The following are health and medical definitions of terms that appear in the acetic acid - otic, Acetasol, Burrow's, Vosol article.
Acetic acid: The acid most commonly associated with vinegar. Acetic acid is a two-carbon carboxylic acid. Its formula is: CH3COOH. It is the most commercially important organic acid and is used in the manufacture of a broad range of chemical products, such as plastics and insecticides.
Allergic reaction: The hypersensitive response of the immune system of an allergic individual to a substance.
Bacteria: Single-celled microorganisms that can exist either as independent (free-living) organisms or as parasites (dependent on another organism for life). The plural of bacterium. Examples of bacteria include Acidophilus, a normal inhabitant of yogurt; Gonococcus which causes gonorrhea; Clostridium welchii, the most common cause of gangrene; E. coli, which lives in the colon and can cause disease elsewhere; and Streptococcus, the bacterium that causes the common throat infection called strep throat.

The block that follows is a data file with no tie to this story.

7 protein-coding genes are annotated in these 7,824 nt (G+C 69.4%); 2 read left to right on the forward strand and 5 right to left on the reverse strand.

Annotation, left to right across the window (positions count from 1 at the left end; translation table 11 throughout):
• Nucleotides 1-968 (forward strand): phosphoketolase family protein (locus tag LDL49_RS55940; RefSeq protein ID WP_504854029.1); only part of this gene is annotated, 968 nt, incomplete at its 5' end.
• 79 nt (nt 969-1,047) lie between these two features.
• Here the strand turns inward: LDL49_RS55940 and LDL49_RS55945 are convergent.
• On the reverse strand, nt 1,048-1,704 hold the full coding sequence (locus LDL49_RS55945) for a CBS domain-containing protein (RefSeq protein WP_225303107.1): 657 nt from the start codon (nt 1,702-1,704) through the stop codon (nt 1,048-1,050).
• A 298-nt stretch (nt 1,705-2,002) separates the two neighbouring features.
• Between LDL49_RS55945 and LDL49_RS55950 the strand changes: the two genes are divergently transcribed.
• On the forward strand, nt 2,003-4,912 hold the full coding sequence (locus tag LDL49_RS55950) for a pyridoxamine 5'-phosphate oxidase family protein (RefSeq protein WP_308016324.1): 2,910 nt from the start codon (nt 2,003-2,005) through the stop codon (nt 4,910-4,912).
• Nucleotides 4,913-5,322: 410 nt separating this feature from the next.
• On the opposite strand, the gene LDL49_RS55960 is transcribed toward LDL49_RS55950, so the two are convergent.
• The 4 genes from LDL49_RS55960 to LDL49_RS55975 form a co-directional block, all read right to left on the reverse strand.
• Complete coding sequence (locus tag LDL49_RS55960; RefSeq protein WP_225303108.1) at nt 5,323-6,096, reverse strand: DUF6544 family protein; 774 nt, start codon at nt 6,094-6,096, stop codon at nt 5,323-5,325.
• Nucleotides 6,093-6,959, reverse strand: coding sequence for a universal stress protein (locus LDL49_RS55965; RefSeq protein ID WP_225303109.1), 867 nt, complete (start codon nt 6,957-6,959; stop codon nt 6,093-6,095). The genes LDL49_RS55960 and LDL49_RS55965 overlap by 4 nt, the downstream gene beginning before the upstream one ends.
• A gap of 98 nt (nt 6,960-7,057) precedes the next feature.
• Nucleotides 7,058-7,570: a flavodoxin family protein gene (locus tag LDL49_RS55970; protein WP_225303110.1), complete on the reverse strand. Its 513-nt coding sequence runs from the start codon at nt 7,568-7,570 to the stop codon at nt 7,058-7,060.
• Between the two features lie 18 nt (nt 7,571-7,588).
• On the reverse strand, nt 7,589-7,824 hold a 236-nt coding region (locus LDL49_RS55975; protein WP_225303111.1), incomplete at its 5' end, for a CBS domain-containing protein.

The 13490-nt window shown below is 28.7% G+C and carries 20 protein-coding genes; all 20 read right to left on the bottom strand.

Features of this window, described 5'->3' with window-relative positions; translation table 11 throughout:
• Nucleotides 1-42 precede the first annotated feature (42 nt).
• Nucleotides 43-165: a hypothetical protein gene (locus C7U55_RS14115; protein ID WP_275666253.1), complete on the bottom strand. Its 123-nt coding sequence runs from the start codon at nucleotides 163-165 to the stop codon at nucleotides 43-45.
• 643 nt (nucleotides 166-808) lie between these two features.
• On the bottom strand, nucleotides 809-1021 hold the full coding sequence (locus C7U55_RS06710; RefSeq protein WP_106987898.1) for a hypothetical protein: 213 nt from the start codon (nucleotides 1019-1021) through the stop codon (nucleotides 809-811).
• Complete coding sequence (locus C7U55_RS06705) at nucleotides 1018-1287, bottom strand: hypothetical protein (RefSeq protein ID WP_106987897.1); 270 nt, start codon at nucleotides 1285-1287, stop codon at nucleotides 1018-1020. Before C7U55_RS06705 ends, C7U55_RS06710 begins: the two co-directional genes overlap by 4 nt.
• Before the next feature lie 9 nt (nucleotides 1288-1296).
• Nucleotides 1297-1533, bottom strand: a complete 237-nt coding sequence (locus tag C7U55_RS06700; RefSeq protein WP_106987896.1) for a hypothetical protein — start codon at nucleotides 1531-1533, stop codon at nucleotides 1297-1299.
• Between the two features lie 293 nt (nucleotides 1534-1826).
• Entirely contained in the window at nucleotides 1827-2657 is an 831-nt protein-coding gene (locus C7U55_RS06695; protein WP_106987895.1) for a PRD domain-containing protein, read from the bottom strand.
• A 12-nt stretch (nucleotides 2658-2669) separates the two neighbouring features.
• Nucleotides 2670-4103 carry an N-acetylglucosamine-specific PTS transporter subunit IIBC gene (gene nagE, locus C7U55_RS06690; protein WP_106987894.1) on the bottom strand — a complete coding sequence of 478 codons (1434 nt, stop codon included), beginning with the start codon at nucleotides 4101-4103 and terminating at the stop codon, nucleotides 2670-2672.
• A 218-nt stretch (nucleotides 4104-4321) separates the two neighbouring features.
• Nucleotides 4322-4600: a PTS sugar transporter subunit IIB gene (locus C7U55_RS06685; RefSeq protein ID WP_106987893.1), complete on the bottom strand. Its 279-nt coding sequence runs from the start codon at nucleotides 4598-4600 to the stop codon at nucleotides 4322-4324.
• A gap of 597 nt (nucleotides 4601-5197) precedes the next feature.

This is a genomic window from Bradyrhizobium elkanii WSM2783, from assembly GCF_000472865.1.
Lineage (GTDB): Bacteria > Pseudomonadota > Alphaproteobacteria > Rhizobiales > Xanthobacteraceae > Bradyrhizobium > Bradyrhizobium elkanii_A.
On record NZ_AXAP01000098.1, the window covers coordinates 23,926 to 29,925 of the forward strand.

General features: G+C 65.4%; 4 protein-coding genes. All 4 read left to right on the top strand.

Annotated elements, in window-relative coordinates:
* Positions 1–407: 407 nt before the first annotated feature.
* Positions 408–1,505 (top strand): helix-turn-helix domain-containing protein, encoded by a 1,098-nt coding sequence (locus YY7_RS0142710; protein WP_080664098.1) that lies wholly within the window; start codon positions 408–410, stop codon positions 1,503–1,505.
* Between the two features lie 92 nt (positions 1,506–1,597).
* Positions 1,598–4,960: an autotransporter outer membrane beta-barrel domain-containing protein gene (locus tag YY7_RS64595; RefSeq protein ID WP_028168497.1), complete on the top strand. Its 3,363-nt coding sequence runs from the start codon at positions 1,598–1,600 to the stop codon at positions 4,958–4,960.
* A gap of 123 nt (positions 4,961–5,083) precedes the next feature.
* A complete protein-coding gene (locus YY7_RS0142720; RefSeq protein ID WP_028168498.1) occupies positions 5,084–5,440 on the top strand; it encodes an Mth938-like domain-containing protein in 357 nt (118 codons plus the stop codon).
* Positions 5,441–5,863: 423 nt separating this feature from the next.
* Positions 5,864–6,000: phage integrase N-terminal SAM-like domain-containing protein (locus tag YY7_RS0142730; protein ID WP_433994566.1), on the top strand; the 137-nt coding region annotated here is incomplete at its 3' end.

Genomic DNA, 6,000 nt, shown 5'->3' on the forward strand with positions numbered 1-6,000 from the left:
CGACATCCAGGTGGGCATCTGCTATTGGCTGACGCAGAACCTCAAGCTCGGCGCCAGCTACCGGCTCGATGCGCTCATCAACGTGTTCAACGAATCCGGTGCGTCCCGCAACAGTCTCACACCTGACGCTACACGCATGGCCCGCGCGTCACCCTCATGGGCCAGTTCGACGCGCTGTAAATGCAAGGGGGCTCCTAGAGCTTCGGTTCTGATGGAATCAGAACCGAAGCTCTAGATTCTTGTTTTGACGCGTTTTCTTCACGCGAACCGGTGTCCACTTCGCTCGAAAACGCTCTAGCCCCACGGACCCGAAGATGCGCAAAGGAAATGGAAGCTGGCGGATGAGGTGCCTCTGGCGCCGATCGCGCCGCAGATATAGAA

Breathing: The process of respiration, during which air is inhaled into the lungs through the mouth or nose due to muscle contraction and then exhaled due to muscle relaxation.
Cure: 1. To heal, to make well, to restore to good health. 2. A time without recurrence of a disease so that the risk of recurrence is small.
Dizziness: Painless head discomfort with many possible causes including disturbances of vision, the brain, balance (vestibular) system of the inner ear, and gastrointestinal system. Dizziness is a medically indistinct term which laypersons use to describe a variety of conditions ranging from lightheadedness, unsteadiness to vertigo.
Drain: A device for removing fluid from a cavity or wound. A drain is typically a tube or wick. As a verb, to allow fluid to be released from a confined area.